Comments and Conclusions

The MF Program has provided a good opportunity for a diverse range of stakeholders, other groups and individuals with an interest in forests, and forest management to meet and work together. Activities at individual MFs have also put groups and individuals not traditionally involved in forest policy or management at the same table with government, forest product companies and researchers. This has allowed the traditional forest interests--provincial governments and the forest industry--to work together with others in a constructive environment. As Ayling (2001:167) concludes, "the composition, values and interrelationships of a rich assortment of stakeholders makes for a fascinating experiment in collective learning and decision making." The efforts of the Canadian Forest Service to provide for such opportunities through encouraging the development of partnerships by funding the individual MF programs was innovative. It was also very strategic since the CFS does not possess land management authority for the forests being considered. Reflecting back on the partnership typology in Section one, a few comments can be made about the partnerships that are exemplified in Canadian Model Forests. It is clear that the partnership mechanisms utilized by each MF have fostered collaborative partnerships between the CFS and each MF and its partners. That is, through funding from a public agency, a group of stakeholders, other groups and individuals have come together through partnership mechanisms with the common goal of finding ways to make forest resource use more sustainable. The decision-making authority for the program dollars that have come from the CFS, and the risks attached to spending them, rest with each MF, within which the CFS participates as a member of the Board. As such, each MF has the power to "implement decisions and execute, deliver and monitor programs", all vital characteristics of collaborative partnerships (Rodal and Mulder 1994). As well, each MF also carries out many of the partnership functions that Mitchell (2002) establishes, including data collection, research, analysis and planning, fund raising and in some cases policy development.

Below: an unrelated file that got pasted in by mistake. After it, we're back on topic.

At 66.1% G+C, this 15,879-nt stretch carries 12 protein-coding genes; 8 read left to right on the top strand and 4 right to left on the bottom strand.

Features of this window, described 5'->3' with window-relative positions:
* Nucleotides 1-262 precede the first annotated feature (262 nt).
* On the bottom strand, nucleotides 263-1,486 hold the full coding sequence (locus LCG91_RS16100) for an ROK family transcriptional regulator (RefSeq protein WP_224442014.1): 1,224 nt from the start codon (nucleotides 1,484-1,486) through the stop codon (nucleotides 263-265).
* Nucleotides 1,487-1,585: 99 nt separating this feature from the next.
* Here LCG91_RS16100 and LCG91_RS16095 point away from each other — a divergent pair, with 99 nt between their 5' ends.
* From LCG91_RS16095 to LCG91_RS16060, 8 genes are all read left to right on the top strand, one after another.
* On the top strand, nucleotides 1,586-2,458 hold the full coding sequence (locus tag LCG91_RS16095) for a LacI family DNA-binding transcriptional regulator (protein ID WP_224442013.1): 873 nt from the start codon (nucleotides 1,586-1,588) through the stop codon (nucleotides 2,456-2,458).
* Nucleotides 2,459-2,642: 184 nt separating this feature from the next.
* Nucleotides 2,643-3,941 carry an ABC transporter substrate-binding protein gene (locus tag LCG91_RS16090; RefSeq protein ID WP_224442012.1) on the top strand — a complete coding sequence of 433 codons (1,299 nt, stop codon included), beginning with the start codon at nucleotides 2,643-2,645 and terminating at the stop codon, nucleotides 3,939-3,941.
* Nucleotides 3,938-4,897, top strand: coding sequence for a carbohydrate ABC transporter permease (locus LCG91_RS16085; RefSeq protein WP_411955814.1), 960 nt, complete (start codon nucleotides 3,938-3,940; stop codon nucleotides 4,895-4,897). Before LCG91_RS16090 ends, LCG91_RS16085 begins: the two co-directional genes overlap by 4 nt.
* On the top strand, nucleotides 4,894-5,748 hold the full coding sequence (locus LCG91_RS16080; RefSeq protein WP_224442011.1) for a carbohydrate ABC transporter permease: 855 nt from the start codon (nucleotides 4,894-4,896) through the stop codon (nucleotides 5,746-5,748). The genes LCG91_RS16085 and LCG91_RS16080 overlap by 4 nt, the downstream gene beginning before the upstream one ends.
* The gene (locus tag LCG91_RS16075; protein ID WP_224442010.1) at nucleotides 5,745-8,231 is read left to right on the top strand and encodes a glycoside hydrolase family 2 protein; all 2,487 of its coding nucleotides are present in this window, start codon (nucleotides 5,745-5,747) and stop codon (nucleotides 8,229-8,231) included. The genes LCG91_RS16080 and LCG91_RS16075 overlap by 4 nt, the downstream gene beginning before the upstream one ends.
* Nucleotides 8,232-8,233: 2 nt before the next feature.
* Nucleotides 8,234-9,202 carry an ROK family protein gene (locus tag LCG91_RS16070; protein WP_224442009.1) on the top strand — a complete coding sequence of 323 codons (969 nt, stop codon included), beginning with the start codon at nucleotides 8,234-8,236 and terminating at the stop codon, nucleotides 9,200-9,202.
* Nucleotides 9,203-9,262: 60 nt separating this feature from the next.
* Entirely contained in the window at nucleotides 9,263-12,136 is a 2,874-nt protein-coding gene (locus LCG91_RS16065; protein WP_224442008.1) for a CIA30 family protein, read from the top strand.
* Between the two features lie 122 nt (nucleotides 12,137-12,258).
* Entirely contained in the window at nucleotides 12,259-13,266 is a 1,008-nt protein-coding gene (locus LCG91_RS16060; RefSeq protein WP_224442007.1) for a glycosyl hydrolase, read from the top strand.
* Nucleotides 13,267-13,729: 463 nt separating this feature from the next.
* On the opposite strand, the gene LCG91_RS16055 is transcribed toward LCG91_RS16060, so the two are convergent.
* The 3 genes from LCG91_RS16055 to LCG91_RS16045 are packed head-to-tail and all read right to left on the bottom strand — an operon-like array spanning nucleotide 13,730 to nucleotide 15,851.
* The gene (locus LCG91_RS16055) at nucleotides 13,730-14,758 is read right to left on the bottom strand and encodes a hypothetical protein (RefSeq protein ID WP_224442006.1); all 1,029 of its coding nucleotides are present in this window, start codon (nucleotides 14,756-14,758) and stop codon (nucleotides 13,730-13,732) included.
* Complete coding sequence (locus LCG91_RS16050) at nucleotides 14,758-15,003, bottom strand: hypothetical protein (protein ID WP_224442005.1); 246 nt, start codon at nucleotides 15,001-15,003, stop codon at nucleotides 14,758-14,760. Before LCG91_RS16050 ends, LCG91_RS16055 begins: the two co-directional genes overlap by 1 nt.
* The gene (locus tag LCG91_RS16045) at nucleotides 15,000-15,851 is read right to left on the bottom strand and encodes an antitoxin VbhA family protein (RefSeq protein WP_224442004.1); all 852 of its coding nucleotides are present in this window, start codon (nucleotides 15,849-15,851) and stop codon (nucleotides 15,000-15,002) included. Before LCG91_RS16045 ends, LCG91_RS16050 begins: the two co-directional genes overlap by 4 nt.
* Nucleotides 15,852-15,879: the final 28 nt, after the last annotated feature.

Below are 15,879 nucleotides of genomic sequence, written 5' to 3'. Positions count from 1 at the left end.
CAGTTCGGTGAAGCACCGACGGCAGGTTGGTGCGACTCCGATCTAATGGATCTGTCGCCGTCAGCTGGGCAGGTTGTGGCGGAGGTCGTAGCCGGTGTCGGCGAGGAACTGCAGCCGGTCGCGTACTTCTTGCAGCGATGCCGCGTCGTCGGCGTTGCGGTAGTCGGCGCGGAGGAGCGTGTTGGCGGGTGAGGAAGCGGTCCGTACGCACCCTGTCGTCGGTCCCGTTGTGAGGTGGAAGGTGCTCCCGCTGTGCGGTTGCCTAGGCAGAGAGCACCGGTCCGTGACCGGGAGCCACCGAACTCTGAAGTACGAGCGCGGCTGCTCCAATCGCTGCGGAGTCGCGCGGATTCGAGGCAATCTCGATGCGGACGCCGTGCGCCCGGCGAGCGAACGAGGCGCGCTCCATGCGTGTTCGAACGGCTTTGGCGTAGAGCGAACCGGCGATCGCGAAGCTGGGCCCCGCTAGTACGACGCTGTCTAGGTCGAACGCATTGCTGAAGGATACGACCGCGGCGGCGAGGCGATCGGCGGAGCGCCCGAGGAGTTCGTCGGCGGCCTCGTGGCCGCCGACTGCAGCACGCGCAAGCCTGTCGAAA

It would not be fair, however, to simply characterize the MF partnerships as collaborative. The story is more complex because, as noted above, and at various points in the paper, the MFs and their senior collaborative partner, the CFS, do not share forest management authority as part of the program. For the most part, the power to manage the forest still rests with provincial governments and the forest industries to which they have awarded forest management authority. In designing the MF program the CFS tried to deal in part with this power imbalance by requiring that each MF have an active industrial partner. They took this a step further in Phase II of the program by reducing the amount of funding they were providing to the program and requiring that the forest industry partners in each MF fund the shortfall. Rodal and Muldar (1994) indicate that this can actually be a sign of a maturing partnership arrangement. Despite this change, the MFs still do not share power for forest management decisions with the key land managers. Given this, the MFs are contributory partners to the forest management policy community.